The City of Key West, Florida

The Southernmost City in the Continental United States


Propane Tank Flood Hazards

A floating propane tank burning during flood conditions. Video courtesy of St. Tammany Fire District 9, Bush, LA., - Occurred March 11. 2016.  

The tank began wobbling as the flood waters rose, causing the fuel line to break and the gas to start leaking.  The leaking propane was ignited by a downed yet still-energized electrical line.  It burned for an hour, before breaking free and floating away. 

Imagine your house has just flooded, and adding insult to injury, this flaming tank comes alongside your home. 

That this tank is afire, somewhat limits the hazard. If the leaking gas wasn't burning, it'd be accumulating in pockets and building spaces, creating an even more dangerous explosion hazard.

To prevent this - and worse - from happening, the Florida Building Code requires fuel tanks in flood zones to be securely tied down, with counter-buoyancy measures (usually a concrete slab) heavy enough to prevent tanks from floating and breaking free during flood conditions. 

Unsecured Propane Tanks a Community Hazard

Enforcement Aims to Reduce Flood Insurance Costs

What’s worse than having your home or business flooded … watching large hissing propane tanks floating down your street or slamming-up against your home.

Eighty percent of our city rests within a flood zone, where some 90% of propane tanks sit unsecured ready to break-free and float away.

Even without a flood, the visible plethora of unsecured tanks could quash the City’s efforts to reduce flood insurance rates.

“A year from now, we hope to have an evaluation team here to qualify our community for flood insurance discounts,” Scott Fraser, the City’s Floodplain Administrator said. “One of the things this team does is drive around town looking for visible signs of compliance. They’re not likely to give us any discount for advanced prevention measures if we fail with the very basics.”

“Property securing propane tanks in a flood zone is about as basic as it gets,” Fraser said, “Yet drive down most any street, and you can see one tank after another, just sitting there.  If we can see it, so too will the evaluation team.”

Propane and other fuel tanks are normally heavy bulky things to move around, but under flood conditions they become very buoyant. In flood zones, they’re required to be anchored down, sturdy enough so they can’t float when flood waters rise. This usually involves pouring a concrete slab heavy enough to counteract the buoyancy of a given sized tank, then strapping the tanks to the slab.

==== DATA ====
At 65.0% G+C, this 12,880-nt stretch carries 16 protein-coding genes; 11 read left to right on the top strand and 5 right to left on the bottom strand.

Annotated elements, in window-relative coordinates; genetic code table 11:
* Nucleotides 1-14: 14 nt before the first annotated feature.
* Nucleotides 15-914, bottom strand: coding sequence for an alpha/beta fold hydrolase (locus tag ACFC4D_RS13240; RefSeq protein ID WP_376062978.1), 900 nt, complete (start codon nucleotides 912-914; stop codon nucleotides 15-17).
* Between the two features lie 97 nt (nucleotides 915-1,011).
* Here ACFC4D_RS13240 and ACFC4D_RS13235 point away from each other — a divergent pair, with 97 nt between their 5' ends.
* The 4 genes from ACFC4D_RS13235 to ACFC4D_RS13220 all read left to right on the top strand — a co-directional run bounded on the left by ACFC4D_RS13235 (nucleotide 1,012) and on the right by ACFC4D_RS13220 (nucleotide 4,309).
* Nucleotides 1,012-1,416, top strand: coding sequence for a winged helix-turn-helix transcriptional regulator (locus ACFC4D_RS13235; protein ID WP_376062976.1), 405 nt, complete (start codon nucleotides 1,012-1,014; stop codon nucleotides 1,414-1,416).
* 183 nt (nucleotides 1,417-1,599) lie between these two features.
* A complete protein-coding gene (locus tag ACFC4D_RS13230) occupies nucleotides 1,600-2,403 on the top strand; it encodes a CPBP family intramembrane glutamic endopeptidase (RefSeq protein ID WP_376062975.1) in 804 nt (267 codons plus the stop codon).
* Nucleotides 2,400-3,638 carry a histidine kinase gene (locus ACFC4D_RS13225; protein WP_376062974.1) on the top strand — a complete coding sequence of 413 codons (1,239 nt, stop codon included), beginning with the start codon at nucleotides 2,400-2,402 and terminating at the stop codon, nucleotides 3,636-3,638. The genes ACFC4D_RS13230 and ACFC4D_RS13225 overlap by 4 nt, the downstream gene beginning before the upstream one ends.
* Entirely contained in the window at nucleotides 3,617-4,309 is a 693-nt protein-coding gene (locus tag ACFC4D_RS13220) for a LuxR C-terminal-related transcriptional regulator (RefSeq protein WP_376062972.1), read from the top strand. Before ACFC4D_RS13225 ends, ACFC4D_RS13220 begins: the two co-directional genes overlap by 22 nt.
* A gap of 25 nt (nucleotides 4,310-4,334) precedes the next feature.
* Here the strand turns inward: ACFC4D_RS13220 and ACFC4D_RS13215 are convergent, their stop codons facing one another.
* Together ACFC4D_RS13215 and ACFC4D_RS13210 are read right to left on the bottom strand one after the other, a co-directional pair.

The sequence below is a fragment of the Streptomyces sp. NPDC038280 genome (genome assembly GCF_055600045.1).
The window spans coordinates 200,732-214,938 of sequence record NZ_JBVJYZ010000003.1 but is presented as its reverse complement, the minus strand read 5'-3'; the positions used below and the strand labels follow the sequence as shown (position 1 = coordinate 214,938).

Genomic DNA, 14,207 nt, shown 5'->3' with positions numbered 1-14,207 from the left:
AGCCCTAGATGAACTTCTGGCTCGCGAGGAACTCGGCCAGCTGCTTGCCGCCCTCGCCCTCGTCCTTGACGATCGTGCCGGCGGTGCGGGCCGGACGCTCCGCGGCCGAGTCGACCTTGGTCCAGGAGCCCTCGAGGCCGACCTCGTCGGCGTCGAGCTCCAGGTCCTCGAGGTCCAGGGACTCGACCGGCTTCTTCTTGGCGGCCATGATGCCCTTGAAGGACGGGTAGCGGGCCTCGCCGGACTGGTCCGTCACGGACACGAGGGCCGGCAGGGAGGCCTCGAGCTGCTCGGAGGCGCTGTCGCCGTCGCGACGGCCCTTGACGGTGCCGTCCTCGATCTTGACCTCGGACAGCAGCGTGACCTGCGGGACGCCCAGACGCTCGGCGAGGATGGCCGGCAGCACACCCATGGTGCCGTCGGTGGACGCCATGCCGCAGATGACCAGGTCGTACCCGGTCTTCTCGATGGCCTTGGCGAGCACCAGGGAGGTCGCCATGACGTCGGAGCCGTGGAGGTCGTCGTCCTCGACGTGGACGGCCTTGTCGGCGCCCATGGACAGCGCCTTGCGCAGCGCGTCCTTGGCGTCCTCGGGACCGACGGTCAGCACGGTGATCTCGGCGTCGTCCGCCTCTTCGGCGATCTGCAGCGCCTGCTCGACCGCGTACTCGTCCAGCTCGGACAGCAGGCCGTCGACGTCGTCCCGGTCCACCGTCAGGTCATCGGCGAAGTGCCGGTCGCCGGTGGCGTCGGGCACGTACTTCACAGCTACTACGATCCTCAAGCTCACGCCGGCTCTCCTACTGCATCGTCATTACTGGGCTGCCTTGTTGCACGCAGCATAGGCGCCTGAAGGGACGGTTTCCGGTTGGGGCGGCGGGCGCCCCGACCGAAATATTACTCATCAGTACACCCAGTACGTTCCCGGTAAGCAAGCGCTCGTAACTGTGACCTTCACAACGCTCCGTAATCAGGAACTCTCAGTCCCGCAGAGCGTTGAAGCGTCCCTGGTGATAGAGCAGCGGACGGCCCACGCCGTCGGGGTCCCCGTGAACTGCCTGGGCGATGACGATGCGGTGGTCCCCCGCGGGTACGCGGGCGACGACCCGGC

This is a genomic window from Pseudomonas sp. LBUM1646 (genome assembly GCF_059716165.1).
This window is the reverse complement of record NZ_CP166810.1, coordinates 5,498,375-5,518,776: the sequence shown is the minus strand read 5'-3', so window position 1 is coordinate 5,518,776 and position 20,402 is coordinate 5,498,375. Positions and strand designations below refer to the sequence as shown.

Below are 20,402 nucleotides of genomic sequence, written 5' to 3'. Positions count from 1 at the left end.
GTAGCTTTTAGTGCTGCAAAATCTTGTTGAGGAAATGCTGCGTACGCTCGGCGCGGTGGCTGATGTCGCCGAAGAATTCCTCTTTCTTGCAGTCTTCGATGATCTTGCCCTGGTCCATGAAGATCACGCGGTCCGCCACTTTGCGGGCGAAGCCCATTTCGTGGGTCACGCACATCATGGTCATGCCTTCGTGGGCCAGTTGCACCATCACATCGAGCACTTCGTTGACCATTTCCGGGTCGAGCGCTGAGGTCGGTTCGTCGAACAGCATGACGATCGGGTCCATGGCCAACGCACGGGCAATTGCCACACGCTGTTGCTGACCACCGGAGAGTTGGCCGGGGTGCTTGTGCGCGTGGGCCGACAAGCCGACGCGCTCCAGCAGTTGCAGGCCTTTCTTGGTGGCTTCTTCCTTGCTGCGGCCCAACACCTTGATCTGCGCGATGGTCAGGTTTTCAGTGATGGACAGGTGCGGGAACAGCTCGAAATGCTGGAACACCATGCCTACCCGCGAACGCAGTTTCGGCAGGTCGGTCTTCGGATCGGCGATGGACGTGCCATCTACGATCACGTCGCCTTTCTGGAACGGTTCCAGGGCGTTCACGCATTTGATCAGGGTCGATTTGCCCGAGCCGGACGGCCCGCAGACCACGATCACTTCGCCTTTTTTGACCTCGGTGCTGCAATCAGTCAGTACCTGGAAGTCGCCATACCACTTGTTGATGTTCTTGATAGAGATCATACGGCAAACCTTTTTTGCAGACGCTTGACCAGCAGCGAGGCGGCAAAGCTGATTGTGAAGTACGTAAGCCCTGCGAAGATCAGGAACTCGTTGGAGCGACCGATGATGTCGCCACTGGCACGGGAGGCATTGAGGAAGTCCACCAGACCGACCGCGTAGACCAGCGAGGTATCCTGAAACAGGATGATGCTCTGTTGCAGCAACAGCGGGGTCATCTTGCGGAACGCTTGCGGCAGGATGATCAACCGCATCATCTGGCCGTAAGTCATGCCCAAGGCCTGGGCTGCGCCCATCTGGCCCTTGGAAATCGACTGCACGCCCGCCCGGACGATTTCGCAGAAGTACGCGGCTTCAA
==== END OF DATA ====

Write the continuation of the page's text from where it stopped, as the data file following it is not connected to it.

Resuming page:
“We’re not talking about those small tanks for a grill,” Fraser said, “it’s those 100-200 gal. and larger sized tanks.”

It’s the property owner’s responsibility to provide the slab and tie-down cables, and the propane company’s job to ensure tanks they place in flood zones are properly secured.

Floating Propane Tanks

(photo courtesy of ERICA MILLER, The Saratogain ©)

Property owners and propane companies can expect stepped-up enforcement during the year to come, beginning with the most flood-prone areas.

“Discounts to flood insurance would be a welcomed relief,” Fraser said. “Not having someone else’s propane tank bobbing up and down in your yard, and being able to cook while the power is out are other welcomed benefits when storms threaten.”



Propane tanks resting on separate concrete pads without any tie-downs.
Twin Unsecured Propane Tanks



An appropriately sized and weighted concrete slab has been installed.


Landscaping covers most of the slab, but it’s about 10” thick.
Twin Propane Tanks w/Tie-Downs

Notice the stainless steel cable running through the top of the tanks, to adjustable stainless turn-buckles, then into stainless eyelets on either side of the tank.


The eyelets were placed in the concrete when the slab was poured.
Twin Propane Tanks w/Tie-Downs Single tank view
This tank won't float away, no matter how deep the flooding. 

Twin Propane Tanks w/Tie-Downs closeup tie-down view

Link: Helpful info about Propane usage:

Contact Us

Scott Fraser,
FEMA Coordinator/Floodplain Administrator
Building Department
1300 White St
Key West, FL 33040
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